Retailers must invest in modern merchandise planning applications to achieve omni-channel success. The increased complexity of a collection of homegrown and off-the-shelf apps, supplemented with spreadsheets, creates multiple versions of the truth, making it challenging for retailers to remain competitive. Modern omni-channel applications permit retailers to forecast cross-channel demand, while managing pricing, promotion and inventory at a more granular level. This, integrated with predictive analytics and customer insights, creates an environment in which omni-channel planning teams can excel.
Once the improved processes, organization and technology are in place, retailers can focus on the following elements to enable effective planning in an omni-channel world:
- Seamless channel integration
- Organizational rationalization
- Enhanced customer insight
- Advanced analytics
- A holistic pricing strategy
- The right technology tools
In the next article, we'll begin to review these elements.
You can read the complete BRP 2015 Annual Merchandising Planning Report here.
The Wall Street Journal recently published an interesting article based on survey data from Accenture. The article highlighted some interesting trends around shoppers’ desire for promotions and discounts and their plans for cross-channel shopping.
The WSJ reported that overall consumers have remained frugal about their shopping habits since the recession and retailers are likely to cater to shoppers’ eyes for a good deal. Accenture found that 87% of consumers are typically persuaded by discounts of 20% or more to buy an item.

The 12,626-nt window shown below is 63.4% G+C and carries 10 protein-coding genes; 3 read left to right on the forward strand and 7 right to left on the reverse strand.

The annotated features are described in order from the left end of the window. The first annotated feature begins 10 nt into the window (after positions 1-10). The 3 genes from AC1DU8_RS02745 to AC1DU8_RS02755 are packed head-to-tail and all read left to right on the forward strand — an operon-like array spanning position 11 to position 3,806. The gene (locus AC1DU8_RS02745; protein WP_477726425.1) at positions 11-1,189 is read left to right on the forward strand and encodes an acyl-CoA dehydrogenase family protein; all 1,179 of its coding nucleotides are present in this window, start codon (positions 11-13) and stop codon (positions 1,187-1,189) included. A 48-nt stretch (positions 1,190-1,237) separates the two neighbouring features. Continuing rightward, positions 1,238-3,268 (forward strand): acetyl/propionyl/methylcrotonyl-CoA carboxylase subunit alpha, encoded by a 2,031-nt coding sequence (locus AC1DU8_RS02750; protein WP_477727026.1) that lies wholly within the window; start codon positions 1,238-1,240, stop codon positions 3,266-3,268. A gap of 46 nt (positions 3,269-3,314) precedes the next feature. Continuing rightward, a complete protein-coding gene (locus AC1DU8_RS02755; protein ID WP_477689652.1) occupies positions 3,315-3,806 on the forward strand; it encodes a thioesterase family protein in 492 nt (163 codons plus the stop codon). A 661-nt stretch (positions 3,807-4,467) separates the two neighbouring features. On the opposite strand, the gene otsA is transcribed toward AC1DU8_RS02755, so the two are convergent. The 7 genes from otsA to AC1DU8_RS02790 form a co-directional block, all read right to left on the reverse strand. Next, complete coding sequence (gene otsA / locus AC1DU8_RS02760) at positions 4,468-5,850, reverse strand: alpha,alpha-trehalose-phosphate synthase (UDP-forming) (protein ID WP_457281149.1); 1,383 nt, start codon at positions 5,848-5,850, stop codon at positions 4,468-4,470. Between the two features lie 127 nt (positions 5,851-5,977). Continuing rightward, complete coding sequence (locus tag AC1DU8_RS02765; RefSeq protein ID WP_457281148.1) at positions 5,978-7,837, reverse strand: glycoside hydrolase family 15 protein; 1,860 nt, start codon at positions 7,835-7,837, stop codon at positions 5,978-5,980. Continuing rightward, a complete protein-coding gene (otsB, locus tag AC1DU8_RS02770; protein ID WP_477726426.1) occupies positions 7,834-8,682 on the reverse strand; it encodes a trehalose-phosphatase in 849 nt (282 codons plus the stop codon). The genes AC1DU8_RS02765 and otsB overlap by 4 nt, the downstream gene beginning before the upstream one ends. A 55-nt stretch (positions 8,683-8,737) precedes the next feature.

Retailers and brands also have a lot to gain from effective targeting of consumers, with 56% of shoppers in Accenture’s study saying they prefer to be targeted proactively by retailers and brands with discounts and deals. Only 20% said they prefer to seek out deals themselves. More than half of U.S. consumers are also willing to share their personal information with retailers in exchange for personalized offers, up from 33% a year earlier. Advertisers are increasingly looking for more information about potential customers in order to better target audiences that might be interested in their products and ultimately improve the effectiveness of their ad dollars. Despite concerns about cybersecurity and spam mail, Accenture’s research suggests that customers are still willing to share their information with brands they trust if they get something worthwhile in return.